How new is the New Testament?

How new is the New Testament?

How is it that the Old Testament (OT) seems to predict the coming of Christ?  Was the OT inspired by the God revealed in the New Testament (NT)?  Could be, but an answer internal to the Bible itself is persuasive.  The Gospel writers looked backward more than they looked forward, reinterpreting the experience of Jesus, which none had firsthand, as the fulfillment of OT prophecy.  Almost any statement about a good man who suffered, such as the suffering servant songs of Isaiah 52-53, was put to this use.

The gospels were written no earlier than 40 years after the death of Christ.  Mark was written in about 70 CE, John about 100 CE.  Educated men wrote them in Greek.  The apostles were uneducated, probably illiterate, who spoke Aramaic.  The Gospels were written to make sense of the fact that the Messiah, who was supposed to be a mighty warrior who would liberate the Jews, died a miserable and degrading death by crucifixion. 

Even that seems to have been predicted by the OT, which says that if a man is guilty of a capital crime “you hang him on a tree.” (Deuteronomy 21:22-23*)  Acts refers to this passage three times (5.30; 10.39; 13.29).  The principal goal of the NT was to transform a humiliating death into the liberation of humankind from the grip of death.  The OT provides plenty of evidence for this reinterpretation.

But he was pierced for our transgressions; he was crushed for our iniquities; upon him was the chastisement that brought us peace, and with his wounds we are healed. (Isaiah 53.5)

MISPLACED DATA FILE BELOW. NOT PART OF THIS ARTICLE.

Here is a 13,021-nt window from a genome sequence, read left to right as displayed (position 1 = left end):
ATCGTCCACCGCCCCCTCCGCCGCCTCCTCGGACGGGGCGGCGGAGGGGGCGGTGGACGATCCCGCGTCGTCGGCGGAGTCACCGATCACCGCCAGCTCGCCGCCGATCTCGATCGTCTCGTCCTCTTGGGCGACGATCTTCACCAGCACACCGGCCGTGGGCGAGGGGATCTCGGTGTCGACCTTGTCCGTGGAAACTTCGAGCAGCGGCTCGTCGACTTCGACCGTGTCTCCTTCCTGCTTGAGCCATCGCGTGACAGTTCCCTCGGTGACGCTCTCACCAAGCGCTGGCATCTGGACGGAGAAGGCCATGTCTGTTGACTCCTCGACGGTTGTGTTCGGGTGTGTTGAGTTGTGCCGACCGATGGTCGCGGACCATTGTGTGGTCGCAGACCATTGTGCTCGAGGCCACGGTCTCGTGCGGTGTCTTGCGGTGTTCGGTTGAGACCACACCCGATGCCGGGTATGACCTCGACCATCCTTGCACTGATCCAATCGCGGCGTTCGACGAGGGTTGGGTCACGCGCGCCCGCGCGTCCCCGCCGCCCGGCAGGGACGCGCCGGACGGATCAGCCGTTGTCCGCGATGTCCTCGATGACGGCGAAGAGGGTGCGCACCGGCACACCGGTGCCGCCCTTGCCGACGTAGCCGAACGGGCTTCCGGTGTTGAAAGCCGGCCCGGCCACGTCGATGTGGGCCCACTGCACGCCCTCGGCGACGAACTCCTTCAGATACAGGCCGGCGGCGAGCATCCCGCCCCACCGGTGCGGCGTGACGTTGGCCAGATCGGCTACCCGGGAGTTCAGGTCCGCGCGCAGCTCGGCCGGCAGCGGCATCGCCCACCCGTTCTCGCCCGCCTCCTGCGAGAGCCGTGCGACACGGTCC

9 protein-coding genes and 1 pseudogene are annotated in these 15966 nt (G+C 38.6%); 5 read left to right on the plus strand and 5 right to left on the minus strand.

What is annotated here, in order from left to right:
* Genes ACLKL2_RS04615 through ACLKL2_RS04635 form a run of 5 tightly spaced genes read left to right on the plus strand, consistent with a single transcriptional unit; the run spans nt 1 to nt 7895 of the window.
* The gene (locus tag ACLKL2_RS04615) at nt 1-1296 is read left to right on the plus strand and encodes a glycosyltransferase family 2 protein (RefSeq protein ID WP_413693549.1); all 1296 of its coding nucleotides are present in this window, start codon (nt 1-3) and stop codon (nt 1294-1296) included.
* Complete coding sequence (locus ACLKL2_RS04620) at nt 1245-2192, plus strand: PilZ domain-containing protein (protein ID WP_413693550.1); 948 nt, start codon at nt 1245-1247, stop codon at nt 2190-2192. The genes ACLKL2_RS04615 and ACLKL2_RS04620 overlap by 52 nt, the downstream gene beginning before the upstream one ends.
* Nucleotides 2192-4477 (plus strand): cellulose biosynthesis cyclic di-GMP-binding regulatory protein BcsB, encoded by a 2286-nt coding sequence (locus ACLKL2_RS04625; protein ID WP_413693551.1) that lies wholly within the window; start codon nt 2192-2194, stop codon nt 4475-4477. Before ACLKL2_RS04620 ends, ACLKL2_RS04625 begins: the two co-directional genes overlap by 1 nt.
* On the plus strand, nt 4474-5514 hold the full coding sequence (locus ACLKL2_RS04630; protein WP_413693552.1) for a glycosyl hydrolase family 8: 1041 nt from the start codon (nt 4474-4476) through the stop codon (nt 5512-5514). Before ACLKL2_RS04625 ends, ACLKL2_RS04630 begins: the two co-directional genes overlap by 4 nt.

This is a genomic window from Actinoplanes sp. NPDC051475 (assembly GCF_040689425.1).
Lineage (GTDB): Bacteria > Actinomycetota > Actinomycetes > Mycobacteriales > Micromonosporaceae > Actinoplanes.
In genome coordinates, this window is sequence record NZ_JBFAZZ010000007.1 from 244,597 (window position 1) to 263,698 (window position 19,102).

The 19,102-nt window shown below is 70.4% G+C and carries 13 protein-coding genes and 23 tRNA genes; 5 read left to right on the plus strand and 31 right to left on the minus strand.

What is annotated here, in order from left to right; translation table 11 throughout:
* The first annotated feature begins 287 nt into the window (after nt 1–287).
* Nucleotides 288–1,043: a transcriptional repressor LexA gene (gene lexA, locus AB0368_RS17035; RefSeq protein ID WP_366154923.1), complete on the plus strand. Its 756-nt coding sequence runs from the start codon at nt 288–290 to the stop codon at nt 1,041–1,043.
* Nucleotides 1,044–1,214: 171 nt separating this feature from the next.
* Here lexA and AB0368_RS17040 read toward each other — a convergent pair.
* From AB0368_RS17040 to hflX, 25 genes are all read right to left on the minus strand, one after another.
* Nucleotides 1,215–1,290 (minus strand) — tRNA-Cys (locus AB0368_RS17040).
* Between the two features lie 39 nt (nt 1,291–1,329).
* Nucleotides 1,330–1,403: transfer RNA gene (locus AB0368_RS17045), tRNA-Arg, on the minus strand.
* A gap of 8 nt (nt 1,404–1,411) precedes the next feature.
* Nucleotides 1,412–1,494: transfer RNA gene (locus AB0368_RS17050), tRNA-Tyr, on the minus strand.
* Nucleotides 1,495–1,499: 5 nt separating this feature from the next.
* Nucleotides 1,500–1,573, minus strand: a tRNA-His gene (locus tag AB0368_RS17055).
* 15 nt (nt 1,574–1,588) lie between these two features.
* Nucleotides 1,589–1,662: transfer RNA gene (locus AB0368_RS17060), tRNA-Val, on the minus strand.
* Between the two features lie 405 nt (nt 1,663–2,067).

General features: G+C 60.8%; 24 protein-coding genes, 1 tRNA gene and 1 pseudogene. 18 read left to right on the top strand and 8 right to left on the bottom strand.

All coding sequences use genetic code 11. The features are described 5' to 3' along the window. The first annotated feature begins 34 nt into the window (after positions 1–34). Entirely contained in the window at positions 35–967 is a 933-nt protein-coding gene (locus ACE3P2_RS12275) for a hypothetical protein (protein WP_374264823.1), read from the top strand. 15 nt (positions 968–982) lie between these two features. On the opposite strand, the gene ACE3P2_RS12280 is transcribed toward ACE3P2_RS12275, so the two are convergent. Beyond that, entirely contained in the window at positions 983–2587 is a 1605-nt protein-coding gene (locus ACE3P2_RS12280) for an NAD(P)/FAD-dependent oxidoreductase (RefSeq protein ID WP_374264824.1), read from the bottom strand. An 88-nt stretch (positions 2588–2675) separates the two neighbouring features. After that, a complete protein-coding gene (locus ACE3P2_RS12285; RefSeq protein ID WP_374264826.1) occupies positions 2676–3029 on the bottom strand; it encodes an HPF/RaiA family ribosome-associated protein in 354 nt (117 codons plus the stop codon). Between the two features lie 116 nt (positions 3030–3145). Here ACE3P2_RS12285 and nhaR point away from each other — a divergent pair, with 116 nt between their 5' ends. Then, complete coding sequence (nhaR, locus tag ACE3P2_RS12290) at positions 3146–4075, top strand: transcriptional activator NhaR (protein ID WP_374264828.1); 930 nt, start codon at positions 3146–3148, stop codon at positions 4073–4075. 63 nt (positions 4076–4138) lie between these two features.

Certainly sounds like the prophet Isaiah was talking about Jesus.  But was he? 

Hardly any passage of the Hebrew Bible is and has been of such fundamental importance in the history of Jewish-Christian debate . . . or has played such a central role in it, as has the fourth Servant Song of Second Isaiah.  Nor has any other passage experienced such different and sometimes mutually exclusive interpretations as this one. (Schreiner, p 419)

For example, it is said that the term pierced (כָּ֝אֲרִ֗י [karah] Strongs Hebrew 3738) is a metaphor for the ravages of leprosy (Zondervan).  About that, I can’t judge, but it’s worth remembering that the context of Isaiah is not that of the NT.  Or today.    

Almost everything Christ says or experiences is interpreted as the fulfillment of OT prophecy

The key OT sources that seem to predict a Christ-like figure are:

  • Isaiah 52-53
  • Psalm 22
  • Zachariah 1

Mark’s portrayal of the crucifixion alludes to Psalm 22.  The mocking crowds, their sarcastic suggestions that God should deliver him, the casting of lots over his garments, and Jesus’ final cry “My God, my God, why have you forsaken me,” are all taken from the Psalm.

They have pierced my hands and feet . . . they divide my garments among them, and for my clothing they cast lots.  (Psalm 22:16-18)

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